On the other hand, the substantial compliance doctrine may be used to forgive “minor discrepancies” in the taxpayer’s reporting. See Costello v. CIR, T.C. Memo. 2015-87. It is permissible when the regulations are “directory and not mandatory” and “not of the essence of the thing to be done but are given with a view to the orderly conduct of business” See Bond and Dunavant v. Comissioner, 63 T.C. 316 (1974). In the world of charitable contribution regulations, substantial compliance has been permitted if the regulation is “only helpful to IRS in the processing and auditing of returns on which charitable deductions are claimed” and does “not relate to the substance or essence of whether or not a charitable contribution was actually made.” See Taylor v. Commissioner, 67 T.C. 1071 at 1078-1079 (1977).

Taxpayers (and practitioners) should not rely upon the idea that substantial compliance will be enough in any case as it is not liberally applied. When it is allowed, substantial compliance is permissible when a taxpayer shows reasonable efforts were made to follow the regulation.

Other orders designated, included:

  • Docket No. 498-19, Patrinicola v. CIR (order here): Petitioners received a notice informing them that their bank records had been subpoenaed, but they thought it was notifying them of forced collections and move to enjoin collection. There is no levy at issue, so the Court denies petitioners’ motion.
  • Docket No. 16605-18W and Docket No. 16947-18W, Kline v. CIR (order here): Petitioners move to vacate the Court’s decision with the mistaken understanding that it could not be appealed. The Court explains it can be appealed since it is not a small tax case and denies the motion.
  • Docket No. 15964-19, Swanson v. CIR (order here): Petitioner’s CDP case with an alleged section 6751(b) component is dismissed as moot, because Court’s jurisdiction is limited and the balance has been paid.
  • Docket No. 13309-19, Ishaq v. CIR (order here): IRS’s motion to dismiss is granted because the Court lacks jurisdiction since neither party can produce the notice of deficiency.
  • Docket No. 6345-14, Larkin v. CIR (order here): Petitioners’ motion for reconsideration for a case involving a foreign tax credit is denied.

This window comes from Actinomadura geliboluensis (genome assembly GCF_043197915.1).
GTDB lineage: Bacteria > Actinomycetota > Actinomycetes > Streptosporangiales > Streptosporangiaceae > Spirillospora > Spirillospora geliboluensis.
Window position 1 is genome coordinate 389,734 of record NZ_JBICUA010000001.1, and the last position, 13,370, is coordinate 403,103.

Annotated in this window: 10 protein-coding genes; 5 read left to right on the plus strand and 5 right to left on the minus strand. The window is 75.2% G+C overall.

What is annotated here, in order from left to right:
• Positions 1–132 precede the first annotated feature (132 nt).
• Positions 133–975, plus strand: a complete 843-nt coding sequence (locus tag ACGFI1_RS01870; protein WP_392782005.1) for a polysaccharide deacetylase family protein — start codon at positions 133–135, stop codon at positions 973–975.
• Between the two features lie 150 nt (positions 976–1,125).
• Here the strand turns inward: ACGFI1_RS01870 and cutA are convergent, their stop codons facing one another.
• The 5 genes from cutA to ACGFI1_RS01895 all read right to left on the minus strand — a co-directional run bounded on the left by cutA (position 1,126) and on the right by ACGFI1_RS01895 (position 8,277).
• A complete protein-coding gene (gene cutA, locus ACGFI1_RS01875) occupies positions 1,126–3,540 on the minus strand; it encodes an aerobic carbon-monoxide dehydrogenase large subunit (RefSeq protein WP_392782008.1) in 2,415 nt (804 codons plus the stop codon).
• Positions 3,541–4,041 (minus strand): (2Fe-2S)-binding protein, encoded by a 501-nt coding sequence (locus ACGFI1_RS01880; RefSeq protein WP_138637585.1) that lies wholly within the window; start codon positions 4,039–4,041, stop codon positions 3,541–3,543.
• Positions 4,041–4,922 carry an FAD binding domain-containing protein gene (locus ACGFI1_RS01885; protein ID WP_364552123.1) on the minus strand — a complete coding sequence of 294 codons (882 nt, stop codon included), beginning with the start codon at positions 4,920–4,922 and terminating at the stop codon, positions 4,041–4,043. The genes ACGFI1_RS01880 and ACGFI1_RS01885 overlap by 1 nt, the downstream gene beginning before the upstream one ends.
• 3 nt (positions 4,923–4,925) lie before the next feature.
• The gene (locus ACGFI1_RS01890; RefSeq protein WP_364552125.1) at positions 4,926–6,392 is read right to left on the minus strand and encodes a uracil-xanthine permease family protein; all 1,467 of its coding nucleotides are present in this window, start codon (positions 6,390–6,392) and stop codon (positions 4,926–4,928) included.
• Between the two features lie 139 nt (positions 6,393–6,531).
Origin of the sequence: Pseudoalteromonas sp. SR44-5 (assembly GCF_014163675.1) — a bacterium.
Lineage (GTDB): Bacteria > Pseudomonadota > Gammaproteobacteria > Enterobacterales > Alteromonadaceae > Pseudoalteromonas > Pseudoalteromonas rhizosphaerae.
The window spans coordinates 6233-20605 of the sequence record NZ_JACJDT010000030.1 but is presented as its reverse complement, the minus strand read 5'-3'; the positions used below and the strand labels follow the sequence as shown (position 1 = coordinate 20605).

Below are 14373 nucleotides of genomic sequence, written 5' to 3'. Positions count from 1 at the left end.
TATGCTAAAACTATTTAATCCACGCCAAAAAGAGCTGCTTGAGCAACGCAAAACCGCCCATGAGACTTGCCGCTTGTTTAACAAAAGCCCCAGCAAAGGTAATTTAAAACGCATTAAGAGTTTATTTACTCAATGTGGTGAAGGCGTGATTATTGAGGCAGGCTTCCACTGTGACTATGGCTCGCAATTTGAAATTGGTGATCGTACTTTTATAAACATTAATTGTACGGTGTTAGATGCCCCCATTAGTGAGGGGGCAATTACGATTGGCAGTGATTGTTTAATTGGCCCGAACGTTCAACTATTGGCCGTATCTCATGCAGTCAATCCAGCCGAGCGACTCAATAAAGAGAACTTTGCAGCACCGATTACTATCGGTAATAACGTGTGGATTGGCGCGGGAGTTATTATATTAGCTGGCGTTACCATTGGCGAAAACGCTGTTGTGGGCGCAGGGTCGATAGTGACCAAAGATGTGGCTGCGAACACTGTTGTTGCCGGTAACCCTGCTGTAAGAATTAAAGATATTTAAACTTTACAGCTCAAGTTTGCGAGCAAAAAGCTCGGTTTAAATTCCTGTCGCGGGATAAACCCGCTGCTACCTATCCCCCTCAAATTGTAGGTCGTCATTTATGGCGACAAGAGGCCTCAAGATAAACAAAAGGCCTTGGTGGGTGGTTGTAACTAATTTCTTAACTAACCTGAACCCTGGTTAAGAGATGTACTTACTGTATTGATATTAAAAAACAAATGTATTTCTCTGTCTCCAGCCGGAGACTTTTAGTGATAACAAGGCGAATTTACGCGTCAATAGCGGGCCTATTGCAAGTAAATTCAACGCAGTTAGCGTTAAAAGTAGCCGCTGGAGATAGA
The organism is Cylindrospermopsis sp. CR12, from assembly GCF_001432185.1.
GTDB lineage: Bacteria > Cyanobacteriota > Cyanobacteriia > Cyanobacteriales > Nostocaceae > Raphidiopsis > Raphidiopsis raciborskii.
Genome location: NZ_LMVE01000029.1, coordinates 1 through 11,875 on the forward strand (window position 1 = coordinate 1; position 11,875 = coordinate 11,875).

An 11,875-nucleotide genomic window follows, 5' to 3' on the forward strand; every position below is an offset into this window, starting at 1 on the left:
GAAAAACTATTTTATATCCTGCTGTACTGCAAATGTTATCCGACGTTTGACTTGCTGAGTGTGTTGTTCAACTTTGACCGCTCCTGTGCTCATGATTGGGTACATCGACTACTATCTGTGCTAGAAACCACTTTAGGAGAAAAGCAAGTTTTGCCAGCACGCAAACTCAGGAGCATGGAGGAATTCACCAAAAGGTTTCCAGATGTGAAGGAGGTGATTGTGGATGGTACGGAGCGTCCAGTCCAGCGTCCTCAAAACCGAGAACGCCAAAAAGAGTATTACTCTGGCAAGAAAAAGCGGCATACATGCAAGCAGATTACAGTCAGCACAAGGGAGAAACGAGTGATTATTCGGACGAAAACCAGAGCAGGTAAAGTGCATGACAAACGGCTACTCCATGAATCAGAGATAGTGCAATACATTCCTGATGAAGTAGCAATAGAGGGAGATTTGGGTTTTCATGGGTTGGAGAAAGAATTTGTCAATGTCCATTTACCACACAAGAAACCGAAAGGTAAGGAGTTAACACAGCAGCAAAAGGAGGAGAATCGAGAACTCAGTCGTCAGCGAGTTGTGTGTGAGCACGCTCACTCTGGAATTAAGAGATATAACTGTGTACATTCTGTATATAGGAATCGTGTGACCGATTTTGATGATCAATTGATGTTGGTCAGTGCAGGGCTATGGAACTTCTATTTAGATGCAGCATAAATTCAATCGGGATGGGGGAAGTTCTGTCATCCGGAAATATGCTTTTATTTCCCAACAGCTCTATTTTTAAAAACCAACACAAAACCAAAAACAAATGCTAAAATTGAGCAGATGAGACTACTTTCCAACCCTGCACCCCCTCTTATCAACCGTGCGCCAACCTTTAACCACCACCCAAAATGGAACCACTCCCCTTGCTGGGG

• Docket No. 1312-16L, Smith v. CIR (order here): A section 6751(b) case is remanded to appeals because it not clear whether an immediate supervisor signed off on the penalty.
About Samantha Galvin

Samantha Galvin is an Associate Professor of the Practice of Taxation and the Director of the Low Income Taxpayer Clinic (LITC) at the University of Denver. Professor Galvin has been teaching full-time at the University of Denver since October of 2013 and teaches courses in tax controversy representation, individual income tax, and tax research and writing. In the LITC, she teaches, supervises and assists students representing low income taxpayers with controversy and collection issues.

Comments

  1. Kenneth H. Ryesky says

    Regarding the Ishaq case:

    The IRS cannot produce its own Notice of Deficiency, and the Petitioner either cannot or will not produce the NOD. The Tax Court dismisses the matter for want of jurisdiction.

    So what now? Where do the taxpayers now stand? Can the IRS continue to come after the Petitioner/Taxpayer for $15,000+ ? If so, is the erstwhile Petitioner compelled to continue to litigate the matter (or else buckle under and pay the $15K+)?

    If the IRS can continue to pursue collection, then there is much leeway for the IRS to commit abuses.

    After the year 2020’s multiple dysfunctions inside the IRS bureaucracy, there likely will be many, many instances where the IRS failed to properly follow procedure, and/or locate the documentation that it followed the proper procedure.

    • Inquiring minds want to know: Does the Tax Court require strict compliance, or just substantial compliance with the requirement for a SNOD? Like you, I would really like to know what happens now with this case. So, apparently, would another tax blogger:

      https://taishofflaw.com/2020/07/31/the-case-of-the-missing-snod/

    • Norman Diamond says

      A letter from the IRS said they had mailed to me a Notice of Deficiency which by implication included tax year 2008 but didn’t say if other tax years were included too. I never received the Notice of Deficiency. The IRS told Tax Court that the IRS had no record of the Notice of Deficiency. I replied with copies of other IRS records that contradict each other, some showing filing of original tax returns and others showing no filing of original tax returns, and other discrepancies. Tax Court didn’t care. The IRS had no record of the NOD so Tax Court dismissed for lack of jurisdiction. The D.C. circuit affirmed and cert was denied.

      If the IRS produces an invalid NOD then the petitioner gets their refund. If the IRS doesn’t produce an NOD whether valid or invalid then the IRS gets to keep money already paid and the IRS gets to collect more by offset.